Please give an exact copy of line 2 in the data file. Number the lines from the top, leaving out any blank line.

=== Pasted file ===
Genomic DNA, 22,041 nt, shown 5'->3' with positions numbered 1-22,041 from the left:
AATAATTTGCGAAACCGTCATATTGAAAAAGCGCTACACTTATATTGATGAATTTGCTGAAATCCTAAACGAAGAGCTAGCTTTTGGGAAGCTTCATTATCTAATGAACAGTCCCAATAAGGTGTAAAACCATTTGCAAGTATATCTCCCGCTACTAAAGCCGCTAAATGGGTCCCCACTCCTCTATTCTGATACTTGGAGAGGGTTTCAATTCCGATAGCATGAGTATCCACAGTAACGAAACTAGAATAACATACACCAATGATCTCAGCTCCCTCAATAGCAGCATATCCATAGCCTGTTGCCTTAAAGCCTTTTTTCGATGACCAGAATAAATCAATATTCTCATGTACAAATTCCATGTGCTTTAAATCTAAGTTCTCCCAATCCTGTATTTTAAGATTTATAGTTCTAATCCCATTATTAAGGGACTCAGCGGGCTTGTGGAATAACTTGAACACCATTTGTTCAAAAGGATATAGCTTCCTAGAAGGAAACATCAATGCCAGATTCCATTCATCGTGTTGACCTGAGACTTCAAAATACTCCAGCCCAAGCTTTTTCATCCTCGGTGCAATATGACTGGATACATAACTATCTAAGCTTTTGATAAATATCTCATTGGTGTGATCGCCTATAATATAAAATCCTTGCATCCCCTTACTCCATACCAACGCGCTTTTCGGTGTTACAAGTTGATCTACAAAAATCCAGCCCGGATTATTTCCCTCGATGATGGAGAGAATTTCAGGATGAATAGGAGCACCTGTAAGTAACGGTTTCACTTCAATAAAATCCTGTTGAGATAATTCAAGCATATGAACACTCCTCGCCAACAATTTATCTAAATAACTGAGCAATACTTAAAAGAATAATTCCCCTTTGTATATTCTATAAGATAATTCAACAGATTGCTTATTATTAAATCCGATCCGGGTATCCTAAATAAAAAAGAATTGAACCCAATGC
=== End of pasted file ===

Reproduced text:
AATAATTTGCGAAACCGTCATATTGAAAAAGCGCTACACTTATATTGATGAATTTGCTGAAATCCTAAACGAAGAGCTAGCTTTTGGGAAGCTTCATTATCTAATGAACAGTCCCAATAAGGTGTAAAACCATTTGCAAGTATATCTCCCGCTACTAAAGCCGCTAAATGGGTCCCCACTCCTCTATTCTGATACTTGGAGAGGGTTTCAATTCCGATAGCATGAGTATCCACAGTAACGAAACTAGAATAACATACACCAATGATCTCAGCTCCCTCAATAGCAGCATATCCATAGCCTGTTGCCTTAAAGCCTTTTTTCGATGACCAGAATAAATCAATATTCTCATGTACAAATTCCATGTGCTTTAAATCTAAGTTCTCCCAATCCTGTATTTTAAGATTTATAGTTCTAATCCCATTATTAAGGGACTCAGCGGGCTTGTGGAATAACTTGAACACCATTTGTTCAAAAGGATATAGCTTCCTAGAAGGAAACATCAATGCCAGATTCCATTCATCGTGTTGACCTGAGACTTCAAAATACTCCAGCCCAAGCTTTTTCATCCTCGGTGCAATATGACTGGATACATAACTATCTAAGCTTTTGATAAATATCTCATTGGTGTGATCGCCTATAATATAAAATCCTTGCATCCCCTTACTCCATACCAACGCGCTTTTCGGTGTTACAAGTTGATCTACAAAAATCCAGCCCGGATTATTTCCCTCGATGATGGAGAGAATTTCAGGATGAATAGGAGCACCTGTAAGTAACGGTTTCACTTCAATAAAATCCTGTTGAGATAATTCAAGCATATGAACACTCCTCGCCAACAATTTATCTAAATAACTGAGCAATACTTAAAAGAATAATTCCCCTTTGTATATTCTATAAGATAATTCAACAGATTGCTTATTATTAAATCCGATCCGGGTATCCTAAATAAAAAAGAATTGAACCCAATGC